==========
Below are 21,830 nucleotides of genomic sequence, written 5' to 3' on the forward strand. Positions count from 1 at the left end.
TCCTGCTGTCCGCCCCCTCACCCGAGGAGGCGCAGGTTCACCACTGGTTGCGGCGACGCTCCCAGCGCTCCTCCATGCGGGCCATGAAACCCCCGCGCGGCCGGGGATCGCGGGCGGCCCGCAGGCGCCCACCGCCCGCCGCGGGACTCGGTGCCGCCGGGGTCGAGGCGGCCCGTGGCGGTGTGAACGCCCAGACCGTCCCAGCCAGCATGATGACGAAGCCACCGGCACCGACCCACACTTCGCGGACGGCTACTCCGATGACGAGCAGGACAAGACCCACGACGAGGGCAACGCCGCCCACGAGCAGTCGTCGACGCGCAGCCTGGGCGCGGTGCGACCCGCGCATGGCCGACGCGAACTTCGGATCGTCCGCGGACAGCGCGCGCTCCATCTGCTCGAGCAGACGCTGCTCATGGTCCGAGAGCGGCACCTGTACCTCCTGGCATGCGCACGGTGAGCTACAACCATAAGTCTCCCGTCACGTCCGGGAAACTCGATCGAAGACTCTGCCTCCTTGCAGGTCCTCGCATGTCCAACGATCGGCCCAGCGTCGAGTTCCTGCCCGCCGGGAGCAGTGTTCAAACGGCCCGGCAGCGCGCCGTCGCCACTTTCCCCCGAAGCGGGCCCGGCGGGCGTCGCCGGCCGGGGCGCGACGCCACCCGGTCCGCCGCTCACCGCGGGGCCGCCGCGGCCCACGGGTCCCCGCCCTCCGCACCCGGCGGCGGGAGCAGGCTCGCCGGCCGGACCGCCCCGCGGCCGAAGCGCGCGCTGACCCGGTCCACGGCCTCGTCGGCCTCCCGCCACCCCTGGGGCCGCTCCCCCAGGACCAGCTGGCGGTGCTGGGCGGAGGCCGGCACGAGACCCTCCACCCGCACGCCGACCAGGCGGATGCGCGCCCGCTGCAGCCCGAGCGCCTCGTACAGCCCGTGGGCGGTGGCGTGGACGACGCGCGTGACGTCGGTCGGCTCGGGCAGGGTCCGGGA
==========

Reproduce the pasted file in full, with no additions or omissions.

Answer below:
Below are 21,830 nucleotides of genomic sequence, written 5' to 3' on the forward strand. Positions count from 1 at the left end.
TCCTGCTGTCCGCCCCCTCACCCGAGGAGGCGCAGGTTCACCACTGGTTGCGGCGACGCTCCCAGCGCTCCTCCATGCGGGCCATGAAACCCCCGCGCGGCCGGGGATCGCGGGCGGCCCGCAGGCGCCCACCGCCCGCCGCGGGACTCGGTGCCGCCGGGGTCGAGGCGGCCCGTGGCGGTGTGAACGCCCAGACCGTCCCAGCCAGCATGATGACGAAGCCACCGGCACCGACCCACACTTCGCGGACGGCTACTCCGATGACGAGCAGGACAAGACCCACGACGAGGGCAACGCCGCCCACGAGCAGTCGTCGACGCGCAGCCTGGGCGCGGTGCGACCCGCGCATGGCCGACGCGAACTTCGGATCGTCCGCGGACAGCGCGCGCTCCATCTGCTCGAGCAGACGCTGCTCATGGTCCGAGAGCGGCACCTGTACCTCCTGGCATGCGCACGGTGAGCTACAACCATAAGTCTCCCGTCACGTCCGGGAAACTCGATCGAAGACTCTGCCTCCTTGCAGGTCCTCGCATGTCCAACGATCGGCCCAGCGTCGAGTTCCTGCCCGCCGGGAGCAGTGTTCAAACGGCCCGGCAGCGCGCCGTCGCCACTTTCCCCCGAAGCGGGCCCGGCGGGCGTCGCCGGCCGGGGCGCGACGCCACCCGGTCCGCCGCTCACCGCGGGGCCGCCGCGGCCCACGGGTCCCCGCCCTCCGCACCCGGCGGCGGGAGCAGGCTCGCCGGCCGGACCGCCCCGCGGCCGAAGCGCGCGCTGACCCGGTCCACGGCCTCGTCGGCCTCCCGCCACCCCTGGGGCCGCTCCCCCAGGACCAGCTGGCGGTGCTGGGCGGAGGCCGGCACGAGACCCTCCACCCGCACGCCGACCAGGCGGATGCGCGCCCGCTGCAGCCCGAGCGCCTCGTACAGCCCGTGGGCGGTGGCGTGGACGACGCGCGTGACGTCGGTCGGCTCGGGCAGGGTCCGGGA